When Tommaso Pediconi turned his family house in the old Jewish Ghetto area of Rome, one of the most ancient and beautiful neighbourhoods in the city, into an Airbnb rental more than 10 years ago he was one of the few in the area to run such a business.
Given the large number of tourists who poured into the city and the boom in the Airbnb model, it soon became his only source of income. Business was going so well that he decided to rent two other flats in central Rome and put them on the platform.
Today, Mr Pediconi, 34, has no clients left. “I had reservations until October but they were all cancelled, I had to pay back a lot of money,” he said.
The collapse in tourists visiting Rome during the pandemic has burst the city’s Airbnb short-term rental bubble, forcing some indebted landlords into fire sales of their flats to avoid defaulting on their mortgages.
In recent years, vast numbers of flats in central Rome close to monuments such as the Colosseum and Trevi fountain have been repurposed for short-term letting by amateur landlords seeking to profit from the Eternal City’s estimated 15m visitors a year.
Now, estate agents say that the collapse in visitors has left landlords overstretched after they speculated on Rome’s tourism boom at a time when the wider Italian economy has been stagnant. Many are rushing to convert their properties into long-term rentals or sell them to pay off debts, and estate agents say sales prices are down by about a third.
“There are forced sellers now, and that is a sad and inevitable consequence of the collapse in tourism,” said Bill Thomson, chairman of Italy for Knight Frank.
“Many people in places like Rome used their profits to invest in even more properties, some have bought five or even 10 of these. There was always the risk that too many people would jump on the Airbnb bandwagon at the same time.”
Rome was the sixth most popular city in the world for total nights booked on Airbnb in 2018, according to the company, behind only London and Paris in Europe.
The company claimed that it contributed nearly €1bn to the Roman economy in 2018 alone through bookings and subsequent spending by its users — the largest of any city in Italy. This demand provided a rare bright spot in a local economy that has fallen far behind Italy’s financial capital Milan over the past decade.
Mr Pediconi said he used to rent out his former family home for €120 a night. Now it is on offer for between €40 and €50 per night. Because of the pandemic, all bookings were cancelled and reimbursed, and he had to cancel the rental contract for the two other houses he was managing.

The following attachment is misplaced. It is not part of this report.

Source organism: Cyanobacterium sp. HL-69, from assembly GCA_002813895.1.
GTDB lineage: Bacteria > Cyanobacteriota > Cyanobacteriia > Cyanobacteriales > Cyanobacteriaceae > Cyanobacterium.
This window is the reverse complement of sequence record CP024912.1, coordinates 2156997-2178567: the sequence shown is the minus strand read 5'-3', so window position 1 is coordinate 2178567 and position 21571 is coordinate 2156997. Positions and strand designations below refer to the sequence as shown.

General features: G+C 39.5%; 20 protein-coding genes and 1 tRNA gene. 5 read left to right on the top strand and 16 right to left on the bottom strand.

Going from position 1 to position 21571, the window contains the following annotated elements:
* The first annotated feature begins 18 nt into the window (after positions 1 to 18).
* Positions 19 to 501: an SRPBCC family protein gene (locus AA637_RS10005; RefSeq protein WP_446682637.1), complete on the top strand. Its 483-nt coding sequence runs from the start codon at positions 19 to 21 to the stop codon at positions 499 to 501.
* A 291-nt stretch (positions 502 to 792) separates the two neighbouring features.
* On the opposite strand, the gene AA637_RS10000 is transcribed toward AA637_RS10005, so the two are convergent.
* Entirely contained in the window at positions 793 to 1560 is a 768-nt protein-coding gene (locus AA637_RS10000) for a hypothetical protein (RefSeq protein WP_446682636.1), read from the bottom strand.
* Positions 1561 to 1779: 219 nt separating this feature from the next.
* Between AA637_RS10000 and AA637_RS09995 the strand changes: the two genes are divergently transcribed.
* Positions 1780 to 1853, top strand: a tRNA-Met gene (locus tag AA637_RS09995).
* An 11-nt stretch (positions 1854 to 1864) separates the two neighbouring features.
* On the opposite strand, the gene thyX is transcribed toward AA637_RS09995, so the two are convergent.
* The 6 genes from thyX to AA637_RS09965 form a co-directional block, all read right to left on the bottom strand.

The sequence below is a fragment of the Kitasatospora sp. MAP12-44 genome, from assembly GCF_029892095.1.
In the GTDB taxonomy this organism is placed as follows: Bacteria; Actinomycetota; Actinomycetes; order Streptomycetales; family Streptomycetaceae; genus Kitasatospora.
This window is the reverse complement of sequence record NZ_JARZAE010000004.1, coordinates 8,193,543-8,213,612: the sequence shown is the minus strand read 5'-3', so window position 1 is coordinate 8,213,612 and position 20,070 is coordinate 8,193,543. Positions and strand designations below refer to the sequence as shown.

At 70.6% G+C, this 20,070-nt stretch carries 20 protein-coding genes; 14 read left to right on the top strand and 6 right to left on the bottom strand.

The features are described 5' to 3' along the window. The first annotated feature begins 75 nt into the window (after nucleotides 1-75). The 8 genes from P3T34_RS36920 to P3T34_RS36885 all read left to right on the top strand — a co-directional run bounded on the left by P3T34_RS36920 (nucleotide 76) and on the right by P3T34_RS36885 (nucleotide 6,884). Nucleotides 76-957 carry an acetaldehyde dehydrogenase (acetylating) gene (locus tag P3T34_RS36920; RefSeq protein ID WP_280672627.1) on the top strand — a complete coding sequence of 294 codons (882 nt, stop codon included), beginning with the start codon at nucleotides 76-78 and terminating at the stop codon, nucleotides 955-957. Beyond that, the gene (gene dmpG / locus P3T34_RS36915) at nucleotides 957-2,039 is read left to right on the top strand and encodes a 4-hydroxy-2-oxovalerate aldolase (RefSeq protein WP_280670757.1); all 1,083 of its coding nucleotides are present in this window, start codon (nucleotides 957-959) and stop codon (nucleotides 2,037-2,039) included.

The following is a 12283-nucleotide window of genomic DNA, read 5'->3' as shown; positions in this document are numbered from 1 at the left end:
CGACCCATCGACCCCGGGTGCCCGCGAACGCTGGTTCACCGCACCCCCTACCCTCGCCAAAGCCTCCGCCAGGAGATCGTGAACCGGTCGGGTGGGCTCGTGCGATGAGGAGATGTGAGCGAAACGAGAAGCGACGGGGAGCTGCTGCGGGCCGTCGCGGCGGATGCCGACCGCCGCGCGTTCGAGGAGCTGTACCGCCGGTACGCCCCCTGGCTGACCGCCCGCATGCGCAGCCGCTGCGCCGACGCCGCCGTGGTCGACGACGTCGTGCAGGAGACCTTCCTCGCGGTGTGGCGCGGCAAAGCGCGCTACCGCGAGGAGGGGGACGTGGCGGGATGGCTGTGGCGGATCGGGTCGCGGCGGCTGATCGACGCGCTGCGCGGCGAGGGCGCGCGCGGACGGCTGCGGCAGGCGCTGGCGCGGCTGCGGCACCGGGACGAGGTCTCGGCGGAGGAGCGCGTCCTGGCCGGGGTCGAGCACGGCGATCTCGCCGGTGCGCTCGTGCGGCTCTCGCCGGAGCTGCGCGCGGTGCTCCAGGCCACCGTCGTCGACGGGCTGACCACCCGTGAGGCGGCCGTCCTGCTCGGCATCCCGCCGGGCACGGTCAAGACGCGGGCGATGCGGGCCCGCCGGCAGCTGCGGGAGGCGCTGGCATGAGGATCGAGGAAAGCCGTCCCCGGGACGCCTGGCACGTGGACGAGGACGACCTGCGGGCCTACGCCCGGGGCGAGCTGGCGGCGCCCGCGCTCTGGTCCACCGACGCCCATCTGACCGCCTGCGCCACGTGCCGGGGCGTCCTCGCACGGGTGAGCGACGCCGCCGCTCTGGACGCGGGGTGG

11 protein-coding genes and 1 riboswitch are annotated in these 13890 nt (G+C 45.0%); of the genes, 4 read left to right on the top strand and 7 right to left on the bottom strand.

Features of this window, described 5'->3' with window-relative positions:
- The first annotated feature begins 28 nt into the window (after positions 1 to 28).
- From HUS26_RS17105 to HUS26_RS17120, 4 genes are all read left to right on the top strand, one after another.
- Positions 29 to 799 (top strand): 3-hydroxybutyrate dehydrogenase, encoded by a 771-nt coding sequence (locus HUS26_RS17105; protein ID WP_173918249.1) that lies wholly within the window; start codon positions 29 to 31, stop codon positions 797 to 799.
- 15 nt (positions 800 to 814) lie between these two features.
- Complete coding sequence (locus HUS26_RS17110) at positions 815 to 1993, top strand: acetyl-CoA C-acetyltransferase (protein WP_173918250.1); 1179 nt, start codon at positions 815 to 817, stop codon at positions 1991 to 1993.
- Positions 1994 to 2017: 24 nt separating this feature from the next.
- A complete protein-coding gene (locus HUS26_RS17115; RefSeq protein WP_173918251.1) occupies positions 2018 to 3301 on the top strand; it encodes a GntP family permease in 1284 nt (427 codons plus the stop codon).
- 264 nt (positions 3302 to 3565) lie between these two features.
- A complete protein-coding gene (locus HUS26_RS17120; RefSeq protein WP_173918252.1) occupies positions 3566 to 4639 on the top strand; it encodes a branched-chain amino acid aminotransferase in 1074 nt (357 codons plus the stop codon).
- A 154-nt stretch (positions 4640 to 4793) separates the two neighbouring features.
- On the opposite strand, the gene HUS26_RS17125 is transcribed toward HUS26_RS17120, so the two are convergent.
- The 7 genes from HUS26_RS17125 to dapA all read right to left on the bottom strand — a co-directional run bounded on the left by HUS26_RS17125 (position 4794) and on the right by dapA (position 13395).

“I never thought this could happen. I’m now waiting and hoping for a swift recovery but I am sure many who started doing this as a job will perish,” he said.
“At the moment I’m trying to rent the house to residents, but I haven’t been able to do it yet, although I have lowered the prices by 75 per cent.”
Donato Cristiano, an estate agent in Rome, said two-room flats in the city’s historic centre that rented for €1,300 a month before the Covid-19 pandemic were now on offer at €900, including utilities.
“We are talking about flats that a few years ago you could easily rent for €2,000 a month as a holiday rental,” he said.
The boom in Airbnb rentals in Rome in recent years has resulted in the online lettings platform falling under greater scrutiny from the heavily indebted local government, which in June announced a new “tourism tax” levied on guests staying in short-term lets in Italy’s capital.
Rome’s mayor, Virginia Raggi, said the nightly €3.50 charge for Airbnb guests that is paid directly to the municipality of Rome, would help “re-establish fair competition between [hotel] operators, fight the black economy and track tourist flows”.
Estate agents say that as a result of the collapse in short-term rentals many landlords have tried to repurpose their properties into longer-term rentals instead of selling, but supply currently vastly outstrips demand.
“At the moment, the problem is that there are too many properties for rent and not enough people, due to the lack of tourism and prolonged remote work,” said Carlotta Marchionne, an estate agent working in the centre of Rome.
“The phone is no longer ringing. Our office has never been so quiet.”